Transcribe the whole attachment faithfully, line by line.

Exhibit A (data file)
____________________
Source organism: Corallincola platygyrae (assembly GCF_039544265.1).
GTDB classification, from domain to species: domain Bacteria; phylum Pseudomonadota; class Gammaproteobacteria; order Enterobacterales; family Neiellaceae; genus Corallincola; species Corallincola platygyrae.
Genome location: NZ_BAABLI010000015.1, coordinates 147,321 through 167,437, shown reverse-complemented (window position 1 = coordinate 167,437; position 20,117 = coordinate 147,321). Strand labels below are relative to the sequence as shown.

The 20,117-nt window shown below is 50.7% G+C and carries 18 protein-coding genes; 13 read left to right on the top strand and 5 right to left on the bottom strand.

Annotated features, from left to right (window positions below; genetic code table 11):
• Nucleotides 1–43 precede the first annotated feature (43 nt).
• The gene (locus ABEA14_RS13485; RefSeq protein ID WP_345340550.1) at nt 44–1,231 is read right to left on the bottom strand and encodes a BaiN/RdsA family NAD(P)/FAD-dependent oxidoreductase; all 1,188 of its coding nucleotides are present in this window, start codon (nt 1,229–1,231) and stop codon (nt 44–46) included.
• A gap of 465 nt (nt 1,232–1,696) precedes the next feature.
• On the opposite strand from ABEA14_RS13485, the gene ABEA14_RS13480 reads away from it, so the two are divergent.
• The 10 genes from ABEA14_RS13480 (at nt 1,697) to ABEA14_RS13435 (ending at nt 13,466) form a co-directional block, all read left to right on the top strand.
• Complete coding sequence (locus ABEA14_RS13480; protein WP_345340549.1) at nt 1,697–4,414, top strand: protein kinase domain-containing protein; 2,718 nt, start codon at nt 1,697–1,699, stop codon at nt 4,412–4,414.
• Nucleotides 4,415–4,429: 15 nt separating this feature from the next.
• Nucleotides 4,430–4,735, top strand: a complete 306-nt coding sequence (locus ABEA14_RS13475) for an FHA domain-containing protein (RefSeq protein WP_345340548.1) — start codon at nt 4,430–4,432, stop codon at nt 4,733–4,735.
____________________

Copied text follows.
Source organism: Corallincola platygyrae (assembly GCF_039544265.1).
GTDB classification, from domain to species: domain Bacteria; phylum Pseudomonadota; class Gammaproteobacteria; order Enterobacterales; family Neiellaceae; genus Corallincola; species Corallincola platygyrae.
Genome location: NZ_BAABLI010000015.1, coordinates 147,321 through 167,437, shown reverse-complemented (window position 1 = coordinate 167,437; position 20,117 = coordinate 147,321). Strand labels below are relative to the sequence as shown.

The 20,117-nt window shown below is 50.7% G+C and carries 18 protein-coding genes; 13 read left to right on the top strand and 5 right to left on the bottom strand.

Annotated features, from left to right (window positions below; genetic code table 11):
• Nucleotides 1–43 precede the first annotated feature (43 nt).
• The gene (locus ABEA14_RS13485; RefSeq protein ID WP_345340550.1) at nt 44–1,231 is read right to left on the bottom strand and encodes a BaiN/RdsA family NAD(P)/FAD-dependent oxidoreductase; all 1,188 of its coding nucleotides are present in this window, start codon (nt 1,229–1,231) and stop codon (nt 44–46) included.
• A gap of 465 nt (nt 1,232–1,696) precedes the next feature.
• On the opposite strand from ABEA14_RS13485, the gene ABEA14_RS13480 reads away from it, so the two are divergent.
• The 10 genes from ABEA14_RS13480 (at nt 1,697) to ABEA14_RS13435 (ending at nt 13,466) form a co-directional block, all read left to right on the top strand.
• Complete coding sequence (locus ABEA14_RS13480; protein WP_345340549.1) at nt 1,697–4,414, top strand: protein kinase domain-containing protein; 2,718 nt, start codon at nt 1,697–1,699, stop codon at nt 4,412–4,414.
• Nucleotides 4,415–4,429: 15 nt separating this feature from the next.
• Nucleotides 4,430–4,735, top strand: a complete 306-nt coding sequence (locus ABEA14_RS13475) for an FHA domain-containing protein (RefSeq protein WP_345340548.1) — start codon at nt 4,430–4,432, stop codon at nt 4,733–4,735.